Social Media Best Practices in a Time of Social Distancing — and Beyond
People are starving for connections, community and relationships — especially now
As the Church, we have a message of hope to share with a frightened and uncertain world. Now is not the season for churches to shrink back from outreach. This is a time to proclaim the gospel, especially using tools like social media.
Here are seven points to keep in mind when ministering through social media:
1. Remember it’s not about you. Many pastors I visit with are quick to confess they don’t love social media. They are not interested in becoming a social sensation or influencer, so they opt out of engaging. However, the mission is not about us or our preferences. The mission is to help people find and follow Jesus, and social media can be a powerful way to share the good news with our communities.
2. Start with a social mindset. During a typical American in-person service, we lead people in group worship in an auditorium. We can’t just move that approach to a digital platform. It’s not designed for social media. We need to adapt worship and discipleship to digital communication channels. We must find new ways to draw people in, inviting them not only to watch, but to participate — right where they are.
3. Keep ministry flowing out of relationships. When it comes to livestreaming and digital ministry, success doesn’t depend on having all the latest gadgets or using a specific platform. It’s all about relationships. The goal is providing a meaningful digital ministry rather than getting “likes” or subscribers. Make it about your church getting to know people in your community, not the other way around.
Social media can be a powerful way to share the good news with our communities.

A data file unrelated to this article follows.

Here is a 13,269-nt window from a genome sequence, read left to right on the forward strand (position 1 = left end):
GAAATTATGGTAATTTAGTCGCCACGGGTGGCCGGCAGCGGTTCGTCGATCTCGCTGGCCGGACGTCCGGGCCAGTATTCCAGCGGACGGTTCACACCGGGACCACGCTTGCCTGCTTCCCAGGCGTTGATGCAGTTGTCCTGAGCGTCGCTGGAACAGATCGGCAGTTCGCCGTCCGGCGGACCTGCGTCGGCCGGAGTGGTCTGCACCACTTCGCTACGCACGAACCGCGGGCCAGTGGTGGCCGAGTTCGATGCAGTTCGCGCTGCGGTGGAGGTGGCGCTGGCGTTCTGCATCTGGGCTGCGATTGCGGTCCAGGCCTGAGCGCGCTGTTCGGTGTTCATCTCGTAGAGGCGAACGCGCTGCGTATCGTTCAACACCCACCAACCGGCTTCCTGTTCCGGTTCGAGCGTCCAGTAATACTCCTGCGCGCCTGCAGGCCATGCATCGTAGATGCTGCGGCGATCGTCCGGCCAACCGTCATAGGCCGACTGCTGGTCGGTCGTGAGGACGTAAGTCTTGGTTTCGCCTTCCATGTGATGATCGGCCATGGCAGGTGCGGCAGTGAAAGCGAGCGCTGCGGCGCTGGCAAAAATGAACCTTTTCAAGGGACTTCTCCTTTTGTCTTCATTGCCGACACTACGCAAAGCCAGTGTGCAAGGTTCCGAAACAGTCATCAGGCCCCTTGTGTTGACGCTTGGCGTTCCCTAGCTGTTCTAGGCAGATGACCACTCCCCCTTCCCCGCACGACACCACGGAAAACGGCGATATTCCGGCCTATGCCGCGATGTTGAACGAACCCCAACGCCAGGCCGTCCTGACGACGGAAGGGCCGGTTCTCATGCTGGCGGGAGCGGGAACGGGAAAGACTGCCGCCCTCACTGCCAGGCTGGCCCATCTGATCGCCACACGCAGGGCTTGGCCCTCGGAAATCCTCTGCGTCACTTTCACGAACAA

4. Be consistent. The point of digital ministry is showing up, not showing off. Don’t feel pressure to put on a big production or produce polished graphics. Those rarely work on social media anyway. Instead, ask yourself, How can we show up consistently?
At the end of the day, people don’t need or want more content. They don’t want to watch another show. People are starving for connections, community and relationships — especially now. And God uniquely built the local church to provide that.
5. Cultivate engagement. This may sound complicated, but it doesn’t have to be. It essentially comes down to this: People will engage with you if you engage with them. Sow generously into engagement with others. One simple way is to create a conversation out of every comment. As you invite and encourage reactions from your audience, don’t just respond to their questions; build relationships. Train your digital volunteers to start a conversation from every comment.
If someone asks what time service starts, don’t just respond with, “Our next service begins at 10 a.m. on Sunday.” Be conversational. Say, “Hi, Zack. Service will kick off at 10 a.m. this Sunday. Will you be able to jump on and join us?”
Then carry on the conversation from there.
6. Create thoughtful content. This starts with an audience-first mindset. Be willing to tweak or change things to serve needs more effectively. Consider these questions: What do people in your community need right now? How can your content add value to their lives? How can you make the content more engaging?
7. Seek God’s guidance. As you ramp up your digital ministry, take time to pray. Ask God for wisdom in how to connect with people in your community and point them to Jesus. Now is the time for churches to take digital missions seriously and share our eternal hope with a world in need.This article is part of a special COVID-19 supplement appearing in the May/June 2020 edition of Influence magazine.